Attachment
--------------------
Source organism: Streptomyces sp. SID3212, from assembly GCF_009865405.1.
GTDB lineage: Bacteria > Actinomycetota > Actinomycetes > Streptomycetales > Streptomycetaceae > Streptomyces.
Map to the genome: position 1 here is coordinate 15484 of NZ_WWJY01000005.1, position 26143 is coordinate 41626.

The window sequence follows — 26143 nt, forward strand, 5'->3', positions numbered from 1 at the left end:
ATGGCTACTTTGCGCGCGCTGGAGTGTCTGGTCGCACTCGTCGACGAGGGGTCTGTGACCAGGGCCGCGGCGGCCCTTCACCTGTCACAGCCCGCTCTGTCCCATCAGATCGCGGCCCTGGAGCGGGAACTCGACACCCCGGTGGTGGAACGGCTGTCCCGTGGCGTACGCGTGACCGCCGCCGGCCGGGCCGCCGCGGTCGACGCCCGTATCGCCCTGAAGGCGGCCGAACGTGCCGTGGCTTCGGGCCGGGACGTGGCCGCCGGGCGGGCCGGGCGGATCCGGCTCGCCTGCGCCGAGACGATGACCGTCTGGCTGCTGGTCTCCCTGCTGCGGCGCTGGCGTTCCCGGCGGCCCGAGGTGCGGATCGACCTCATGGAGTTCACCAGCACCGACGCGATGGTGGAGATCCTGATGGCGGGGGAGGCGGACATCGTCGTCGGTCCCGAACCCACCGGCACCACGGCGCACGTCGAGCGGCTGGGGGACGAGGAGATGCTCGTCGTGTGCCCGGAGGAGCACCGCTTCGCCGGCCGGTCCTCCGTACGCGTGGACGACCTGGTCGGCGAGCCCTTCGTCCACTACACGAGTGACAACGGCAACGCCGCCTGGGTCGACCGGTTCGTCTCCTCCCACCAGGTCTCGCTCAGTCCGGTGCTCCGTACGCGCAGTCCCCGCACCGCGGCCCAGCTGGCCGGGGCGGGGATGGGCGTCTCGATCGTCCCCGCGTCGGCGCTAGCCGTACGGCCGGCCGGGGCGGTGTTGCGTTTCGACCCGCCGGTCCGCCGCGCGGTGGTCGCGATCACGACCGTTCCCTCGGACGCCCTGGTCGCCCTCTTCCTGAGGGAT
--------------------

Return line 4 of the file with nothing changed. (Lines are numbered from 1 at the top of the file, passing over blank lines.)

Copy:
The window sequence follows — 26143 nt, forward strand, 5'->3', positions numbered from 1 at the left end: